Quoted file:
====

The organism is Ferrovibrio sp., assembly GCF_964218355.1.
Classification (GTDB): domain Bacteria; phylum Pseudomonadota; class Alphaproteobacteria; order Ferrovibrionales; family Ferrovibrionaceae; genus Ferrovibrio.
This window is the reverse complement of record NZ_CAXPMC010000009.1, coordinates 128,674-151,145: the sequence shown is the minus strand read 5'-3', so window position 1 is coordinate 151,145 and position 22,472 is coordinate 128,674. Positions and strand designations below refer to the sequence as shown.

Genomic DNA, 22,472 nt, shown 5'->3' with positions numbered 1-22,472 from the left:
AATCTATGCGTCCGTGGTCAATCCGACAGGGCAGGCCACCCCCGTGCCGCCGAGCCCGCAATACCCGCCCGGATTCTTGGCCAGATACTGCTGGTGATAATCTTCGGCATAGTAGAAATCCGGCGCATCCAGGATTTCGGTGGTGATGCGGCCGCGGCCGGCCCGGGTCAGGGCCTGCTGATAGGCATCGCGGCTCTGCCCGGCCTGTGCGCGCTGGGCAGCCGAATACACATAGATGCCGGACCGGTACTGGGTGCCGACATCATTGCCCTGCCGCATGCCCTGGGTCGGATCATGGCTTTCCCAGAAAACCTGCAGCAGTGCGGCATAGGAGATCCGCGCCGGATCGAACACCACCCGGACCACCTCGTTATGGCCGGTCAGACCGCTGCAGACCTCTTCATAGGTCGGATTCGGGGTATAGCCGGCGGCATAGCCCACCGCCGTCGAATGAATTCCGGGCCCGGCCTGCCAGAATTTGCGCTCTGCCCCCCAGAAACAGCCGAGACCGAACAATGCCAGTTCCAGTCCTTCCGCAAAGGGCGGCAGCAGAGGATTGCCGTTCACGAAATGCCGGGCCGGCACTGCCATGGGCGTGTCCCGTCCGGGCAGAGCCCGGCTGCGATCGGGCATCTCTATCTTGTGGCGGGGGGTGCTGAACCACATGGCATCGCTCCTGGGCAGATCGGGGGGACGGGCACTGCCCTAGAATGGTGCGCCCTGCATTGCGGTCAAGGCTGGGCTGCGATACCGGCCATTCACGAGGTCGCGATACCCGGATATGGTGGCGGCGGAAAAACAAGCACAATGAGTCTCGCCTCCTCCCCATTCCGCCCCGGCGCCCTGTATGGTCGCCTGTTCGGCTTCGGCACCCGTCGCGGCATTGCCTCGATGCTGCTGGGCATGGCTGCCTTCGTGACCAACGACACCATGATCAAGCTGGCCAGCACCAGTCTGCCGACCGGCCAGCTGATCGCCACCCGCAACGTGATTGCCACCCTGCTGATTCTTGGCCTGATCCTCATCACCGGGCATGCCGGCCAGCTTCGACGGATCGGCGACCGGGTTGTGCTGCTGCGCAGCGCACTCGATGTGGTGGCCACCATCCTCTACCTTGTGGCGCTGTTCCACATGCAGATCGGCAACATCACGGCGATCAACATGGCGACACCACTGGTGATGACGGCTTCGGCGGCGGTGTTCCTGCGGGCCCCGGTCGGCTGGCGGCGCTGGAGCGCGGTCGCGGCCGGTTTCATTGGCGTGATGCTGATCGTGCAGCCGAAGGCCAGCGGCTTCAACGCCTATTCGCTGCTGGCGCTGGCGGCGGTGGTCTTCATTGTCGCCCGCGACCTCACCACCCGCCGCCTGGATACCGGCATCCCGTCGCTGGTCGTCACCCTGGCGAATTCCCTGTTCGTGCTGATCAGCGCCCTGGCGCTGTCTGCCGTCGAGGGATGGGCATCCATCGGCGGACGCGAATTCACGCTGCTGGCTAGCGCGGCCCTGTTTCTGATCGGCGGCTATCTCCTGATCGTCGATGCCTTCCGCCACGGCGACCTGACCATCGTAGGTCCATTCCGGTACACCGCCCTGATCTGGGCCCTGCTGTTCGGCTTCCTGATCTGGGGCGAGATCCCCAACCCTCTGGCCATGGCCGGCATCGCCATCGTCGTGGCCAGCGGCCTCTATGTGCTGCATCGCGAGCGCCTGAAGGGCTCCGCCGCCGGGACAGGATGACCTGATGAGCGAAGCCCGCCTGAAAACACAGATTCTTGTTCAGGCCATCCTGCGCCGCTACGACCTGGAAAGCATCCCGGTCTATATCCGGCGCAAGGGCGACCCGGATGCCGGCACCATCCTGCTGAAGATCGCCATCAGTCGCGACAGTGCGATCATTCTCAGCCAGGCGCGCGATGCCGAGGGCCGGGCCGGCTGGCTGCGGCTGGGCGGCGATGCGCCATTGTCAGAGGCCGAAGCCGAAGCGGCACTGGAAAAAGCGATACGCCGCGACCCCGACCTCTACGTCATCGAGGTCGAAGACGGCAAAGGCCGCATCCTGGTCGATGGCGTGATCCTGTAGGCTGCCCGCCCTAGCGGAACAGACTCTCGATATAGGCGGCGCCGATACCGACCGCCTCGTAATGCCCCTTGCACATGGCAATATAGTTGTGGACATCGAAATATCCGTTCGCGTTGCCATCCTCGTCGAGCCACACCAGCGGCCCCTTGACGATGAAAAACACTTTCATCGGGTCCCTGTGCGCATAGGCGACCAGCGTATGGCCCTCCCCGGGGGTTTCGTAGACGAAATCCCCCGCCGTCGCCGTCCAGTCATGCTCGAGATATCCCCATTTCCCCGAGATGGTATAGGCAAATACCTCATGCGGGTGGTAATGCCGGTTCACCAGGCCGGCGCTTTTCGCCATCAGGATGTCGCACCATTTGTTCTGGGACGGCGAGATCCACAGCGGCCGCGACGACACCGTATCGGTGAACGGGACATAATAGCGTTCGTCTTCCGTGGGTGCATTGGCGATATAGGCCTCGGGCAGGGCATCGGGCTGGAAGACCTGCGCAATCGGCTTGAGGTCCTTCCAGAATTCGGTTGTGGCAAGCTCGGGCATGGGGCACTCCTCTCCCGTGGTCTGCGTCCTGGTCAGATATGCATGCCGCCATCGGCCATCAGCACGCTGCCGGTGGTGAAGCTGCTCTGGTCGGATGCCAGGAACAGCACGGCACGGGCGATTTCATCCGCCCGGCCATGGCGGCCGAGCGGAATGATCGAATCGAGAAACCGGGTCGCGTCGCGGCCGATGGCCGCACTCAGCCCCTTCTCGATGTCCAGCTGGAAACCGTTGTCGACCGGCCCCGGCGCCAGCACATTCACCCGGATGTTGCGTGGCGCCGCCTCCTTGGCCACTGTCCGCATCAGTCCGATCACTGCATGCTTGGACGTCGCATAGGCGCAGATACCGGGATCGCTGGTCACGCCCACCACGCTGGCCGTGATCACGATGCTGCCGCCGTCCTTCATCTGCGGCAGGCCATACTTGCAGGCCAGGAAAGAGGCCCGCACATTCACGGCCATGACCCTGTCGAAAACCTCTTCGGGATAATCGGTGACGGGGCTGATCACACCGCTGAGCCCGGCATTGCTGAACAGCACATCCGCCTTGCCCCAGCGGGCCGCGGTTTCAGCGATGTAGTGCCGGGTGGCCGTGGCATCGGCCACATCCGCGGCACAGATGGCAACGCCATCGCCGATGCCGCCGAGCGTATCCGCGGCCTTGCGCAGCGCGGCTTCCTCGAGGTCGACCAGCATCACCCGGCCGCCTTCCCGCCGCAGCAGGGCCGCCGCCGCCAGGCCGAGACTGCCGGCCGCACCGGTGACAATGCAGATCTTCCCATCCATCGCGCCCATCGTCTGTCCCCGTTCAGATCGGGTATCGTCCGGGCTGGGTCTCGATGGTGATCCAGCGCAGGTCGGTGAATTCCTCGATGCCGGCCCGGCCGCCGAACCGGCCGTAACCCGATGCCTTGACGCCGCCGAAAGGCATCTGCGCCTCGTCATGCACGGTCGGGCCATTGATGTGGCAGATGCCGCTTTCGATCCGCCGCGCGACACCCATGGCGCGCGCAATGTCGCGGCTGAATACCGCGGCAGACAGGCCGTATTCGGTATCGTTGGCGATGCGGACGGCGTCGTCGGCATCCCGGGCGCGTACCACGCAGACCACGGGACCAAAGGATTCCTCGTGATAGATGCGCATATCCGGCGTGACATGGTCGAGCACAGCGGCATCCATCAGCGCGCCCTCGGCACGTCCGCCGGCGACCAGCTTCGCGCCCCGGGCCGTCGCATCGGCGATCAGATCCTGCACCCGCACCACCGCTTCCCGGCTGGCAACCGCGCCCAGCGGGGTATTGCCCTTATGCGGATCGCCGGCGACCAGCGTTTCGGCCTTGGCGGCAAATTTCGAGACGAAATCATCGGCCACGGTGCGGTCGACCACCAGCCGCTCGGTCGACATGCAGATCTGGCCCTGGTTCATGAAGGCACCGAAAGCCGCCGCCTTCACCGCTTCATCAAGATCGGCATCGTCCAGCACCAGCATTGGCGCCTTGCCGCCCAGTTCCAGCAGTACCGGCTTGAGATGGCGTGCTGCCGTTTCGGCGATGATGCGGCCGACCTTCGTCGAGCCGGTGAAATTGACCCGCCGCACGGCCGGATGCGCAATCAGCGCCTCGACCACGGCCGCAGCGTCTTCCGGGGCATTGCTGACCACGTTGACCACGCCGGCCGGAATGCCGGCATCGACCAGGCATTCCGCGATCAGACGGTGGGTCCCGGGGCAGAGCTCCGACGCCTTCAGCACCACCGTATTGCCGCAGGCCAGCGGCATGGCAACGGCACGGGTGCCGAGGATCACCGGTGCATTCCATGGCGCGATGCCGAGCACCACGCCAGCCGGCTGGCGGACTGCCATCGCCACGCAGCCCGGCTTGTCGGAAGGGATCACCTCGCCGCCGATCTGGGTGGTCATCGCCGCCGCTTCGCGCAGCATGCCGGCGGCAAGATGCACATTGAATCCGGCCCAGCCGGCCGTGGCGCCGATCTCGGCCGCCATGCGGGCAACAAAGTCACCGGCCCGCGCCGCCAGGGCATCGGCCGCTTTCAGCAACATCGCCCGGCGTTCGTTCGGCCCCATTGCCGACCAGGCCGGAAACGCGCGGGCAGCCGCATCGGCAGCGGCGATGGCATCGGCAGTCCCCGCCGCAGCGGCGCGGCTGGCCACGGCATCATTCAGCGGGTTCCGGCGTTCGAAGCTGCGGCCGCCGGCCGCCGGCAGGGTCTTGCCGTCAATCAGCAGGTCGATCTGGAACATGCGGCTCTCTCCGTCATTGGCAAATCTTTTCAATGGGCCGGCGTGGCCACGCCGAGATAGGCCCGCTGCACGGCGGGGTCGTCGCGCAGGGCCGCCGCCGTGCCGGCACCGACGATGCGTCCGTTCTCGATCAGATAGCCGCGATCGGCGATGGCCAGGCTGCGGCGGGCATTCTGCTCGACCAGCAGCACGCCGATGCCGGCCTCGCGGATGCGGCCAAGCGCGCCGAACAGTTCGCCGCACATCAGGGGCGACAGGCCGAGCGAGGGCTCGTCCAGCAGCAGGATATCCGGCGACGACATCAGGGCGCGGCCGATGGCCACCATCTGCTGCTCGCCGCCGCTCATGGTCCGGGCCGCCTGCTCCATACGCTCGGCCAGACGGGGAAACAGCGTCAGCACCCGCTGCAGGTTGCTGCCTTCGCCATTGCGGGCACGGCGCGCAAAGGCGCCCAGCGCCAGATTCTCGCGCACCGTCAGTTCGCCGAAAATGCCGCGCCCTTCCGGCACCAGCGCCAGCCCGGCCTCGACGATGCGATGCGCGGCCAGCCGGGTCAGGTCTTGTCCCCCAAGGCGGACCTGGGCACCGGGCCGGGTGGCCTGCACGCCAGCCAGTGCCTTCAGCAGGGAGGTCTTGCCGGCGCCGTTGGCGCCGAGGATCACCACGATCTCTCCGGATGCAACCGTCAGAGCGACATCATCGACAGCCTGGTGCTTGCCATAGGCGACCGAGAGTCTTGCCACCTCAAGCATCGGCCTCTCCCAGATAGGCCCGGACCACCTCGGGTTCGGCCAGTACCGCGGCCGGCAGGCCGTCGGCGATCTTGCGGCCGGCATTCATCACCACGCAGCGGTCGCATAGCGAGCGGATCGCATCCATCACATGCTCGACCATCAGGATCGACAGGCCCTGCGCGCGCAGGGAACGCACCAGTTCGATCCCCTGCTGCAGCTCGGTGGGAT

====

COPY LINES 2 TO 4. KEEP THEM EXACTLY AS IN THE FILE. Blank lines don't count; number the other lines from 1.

Classification (GTDB): domain Bacteria; phylum Pseudomonadota; class Alphaproteobacteria; order Ferrovibrionales; family Ferrovibrionaceae; genus Ferrovibrio.
This window is the reverse complement of record NZ_CAXPMC010000009.1, coordinates 128,674-151,145: the sequence shown is the minus strand read 5'-3', so window position 1 is coordinate 151,145 and position 22,472 is coordinate 128,674. Positions and strand designations below refer to the sequence as shown.

Genomic DNA, 22,472 nt, shown 5'->3' with positions numbered 1-22,472 from the left: